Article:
I blog about development using .net, C#, SQL, Windows RT, and other Microsoft technologies.
Disclaimer: All posts are provided "AS IS" with no warranties, confering no rights, and expressing only my personal opinion, not Microsoft's.
Disclaimer: I'm still getting acquainted with Windows Store Apps, so I could be totally wrong; proceed with caution.
It's been a while since I last wrote a blog post, and it's 4 AM right now, this may give you an idea why I had to get this out. Hopefully I may save poor souls that are destined to fall into the same pit.
I've been writing a small app for fun, and I have a client that uses NTLM to connect to a WCF endpoint using the default network credentials:
client.ClientCredentials.Windows.ClientCredential = CredentialCache.DefaultNetworkCredentials;
Looks good, right? It didn't work; it throw an exception with the following message:
The HTTP request is unauthorized with client authentication scheme 'Ntlm'. The authentication header received from the server was 'NTLM'
As you can see, the message is not very useful, and I binged and binged, but all attempts to fix the issues were in vain. Then, for some reason, I stumbled upon this post which had a screenshot of app capabilities (which was news to me), the moment I saw "Enterprise Authentication", I knew it's the key to my issue.
One click and I was good to go. Sadly, the documentation of CredentialCache.DefaultNetworkCredentials doesn't mention that dependency (I sent feedback to add more details about this).
Here's the relevant excerpt from the MSDN article about app capabilities:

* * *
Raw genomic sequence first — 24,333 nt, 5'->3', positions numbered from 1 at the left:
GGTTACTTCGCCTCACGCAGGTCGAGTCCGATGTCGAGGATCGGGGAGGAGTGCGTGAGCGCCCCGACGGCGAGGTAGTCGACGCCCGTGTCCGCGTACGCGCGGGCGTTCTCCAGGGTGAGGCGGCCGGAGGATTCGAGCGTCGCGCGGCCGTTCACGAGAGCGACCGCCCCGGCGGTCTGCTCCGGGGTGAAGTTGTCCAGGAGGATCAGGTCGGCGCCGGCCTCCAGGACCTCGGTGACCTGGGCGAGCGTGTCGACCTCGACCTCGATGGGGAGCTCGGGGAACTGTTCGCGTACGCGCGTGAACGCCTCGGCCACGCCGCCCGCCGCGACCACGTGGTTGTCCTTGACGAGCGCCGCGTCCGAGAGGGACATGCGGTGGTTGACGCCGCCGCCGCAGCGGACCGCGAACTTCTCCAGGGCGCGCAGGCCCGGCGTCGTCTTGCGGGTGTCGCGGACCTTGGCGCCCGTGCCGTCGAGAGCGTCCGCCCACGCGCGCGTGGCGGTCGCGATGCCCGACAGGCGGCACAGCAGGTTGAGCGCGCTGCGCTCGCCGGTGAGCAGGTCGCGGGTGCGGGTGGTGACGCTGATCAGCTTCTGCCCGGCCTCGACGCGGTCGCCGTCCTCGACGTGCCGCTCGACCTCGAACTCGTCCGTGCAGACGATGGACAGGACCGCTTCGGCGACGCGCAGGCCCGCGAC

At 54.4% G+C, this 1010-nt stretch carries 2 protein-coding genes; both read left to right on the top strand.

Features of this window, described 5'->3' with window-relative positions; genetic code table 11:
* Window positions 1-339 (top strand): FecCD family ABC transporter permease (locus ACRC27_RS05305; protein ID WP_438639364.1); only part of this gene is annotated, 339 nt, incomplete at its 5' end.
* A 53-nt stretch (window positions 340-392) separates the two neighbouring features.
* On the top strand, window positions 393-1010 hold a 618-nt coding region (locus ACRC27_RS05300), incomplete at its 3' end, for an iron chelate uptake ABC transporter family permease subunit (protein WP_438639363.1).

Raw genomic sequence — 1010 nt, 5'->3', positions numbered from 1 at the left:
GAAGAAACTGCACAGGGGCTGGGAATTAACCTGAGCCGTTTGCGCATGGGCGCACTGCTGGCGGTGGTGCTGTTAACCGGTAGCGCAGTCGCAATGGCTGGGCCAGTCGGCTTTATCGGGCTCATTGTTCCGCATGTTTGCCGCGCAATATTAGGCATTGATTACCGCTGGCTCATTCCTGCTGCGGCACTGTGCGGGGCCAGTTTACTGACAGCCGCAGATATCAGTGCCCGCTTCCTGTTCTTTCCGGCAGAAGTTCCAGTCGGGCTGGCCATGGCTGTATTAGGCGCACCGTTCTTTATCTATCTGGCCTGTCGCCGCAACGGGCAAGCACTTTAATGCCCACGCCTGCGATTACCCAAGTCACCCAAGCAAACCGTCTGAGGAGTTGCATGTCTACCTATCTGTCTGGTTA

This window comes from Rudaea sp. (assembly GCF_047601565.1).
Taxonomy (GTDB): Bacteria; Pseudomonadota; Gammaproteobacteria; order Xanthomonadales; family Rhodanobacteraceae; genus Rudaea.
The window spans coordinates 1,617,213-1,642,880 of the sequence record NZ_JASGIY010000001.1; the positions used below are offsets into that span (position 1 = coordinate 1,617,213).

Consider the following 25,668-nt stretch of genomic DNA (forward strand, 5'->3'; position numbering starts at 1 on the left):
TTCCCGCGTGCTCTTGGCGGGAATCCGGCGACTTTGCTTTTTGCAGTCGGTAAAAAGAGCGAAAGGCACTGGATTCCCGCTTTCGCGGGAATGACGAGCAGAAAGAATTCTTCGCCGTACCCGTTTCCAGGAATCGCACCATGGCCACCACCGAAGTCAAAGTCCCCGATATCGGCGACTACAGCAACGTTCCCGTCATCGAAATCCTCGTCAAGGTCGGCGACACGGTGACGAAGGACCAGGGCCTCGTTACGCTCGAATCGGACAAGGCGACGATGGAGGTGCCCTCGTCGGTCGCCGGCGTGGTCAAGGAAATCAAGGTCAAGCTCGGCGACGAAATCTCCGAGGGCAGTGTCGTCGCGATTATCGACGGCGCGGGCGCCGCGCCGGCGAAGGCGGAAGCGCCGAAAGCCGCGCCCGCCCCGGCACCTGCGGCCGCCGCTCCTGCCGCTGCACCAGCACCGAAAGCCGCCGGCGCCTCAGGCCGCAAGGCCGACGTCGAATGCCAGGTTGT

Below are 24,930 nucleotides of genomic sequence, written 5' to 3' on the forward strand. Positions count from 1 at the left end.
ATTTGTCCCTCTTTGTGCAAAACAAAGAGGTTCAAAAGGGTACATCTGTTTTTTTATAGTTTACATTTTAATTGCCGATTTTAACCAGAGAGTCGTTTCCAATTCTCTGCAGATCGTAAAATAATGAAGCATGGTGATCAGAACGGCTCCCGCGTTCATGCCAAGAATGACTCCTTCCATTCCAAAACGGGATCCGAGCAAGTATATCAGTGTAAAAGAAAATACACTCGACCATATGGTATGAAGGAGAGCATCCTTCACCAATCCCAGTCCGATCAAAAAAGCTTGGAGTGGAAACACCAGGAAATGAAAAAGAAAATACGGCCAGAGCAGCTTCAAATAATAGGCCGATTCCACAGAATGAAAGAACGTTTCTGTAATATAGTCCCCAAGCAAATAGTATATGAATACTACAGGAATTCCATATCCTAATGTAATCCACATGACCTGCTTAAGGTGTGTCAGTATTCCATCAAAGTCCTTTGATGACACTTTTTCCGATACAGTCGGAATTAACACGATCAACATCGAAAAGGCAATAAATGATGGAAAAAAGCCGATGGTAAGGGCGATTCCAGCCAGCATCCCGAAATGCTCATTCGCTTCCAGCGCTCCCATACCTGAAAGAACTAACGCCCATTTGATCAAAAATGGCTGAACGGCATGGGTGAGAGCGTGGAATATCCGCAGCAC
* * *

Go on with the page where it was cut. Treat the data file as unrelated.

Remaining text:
Special use capabilities are intended for very specific scenarios. Use of these capabilities is highly restricted and subject to additional Windows Store onboarding policy and review. There are cases where such capabilities are necessary and appropriate, such as banking with two-factor authentication, where users provide a smart card with a digital certificate that confirms their identity. Other apps may be designed primarily for enterprise customers and may need access to corporate resources that cannot be accessed without the user’s domain credentials.
Apps that apply the special use capabilities require a company account to submit them to the Windows Store. For more information about company accounts, see Registering for a Windows Store developer account.
Windows domain credentials enable a user to log into remote resources using their credentials, and act as if a user provided their user name and password. The enterpriseAuthentication capability is typically used in line-of-business apps that connect to servers within an enterprise.
You don't need this capability for generic communication across the internet.
The enterpriseAuthentication capability is intended to support common line-of-business apps. Don't declare it in apps that don't need to access corporate resources. The file picker provides a robust UI mechanism that enables users to open files on a network share for use with an app. Declare the enterpriseAuthentication capability only when the scenarios for your app require programmatic access, and you cannot realize them by using the file picker.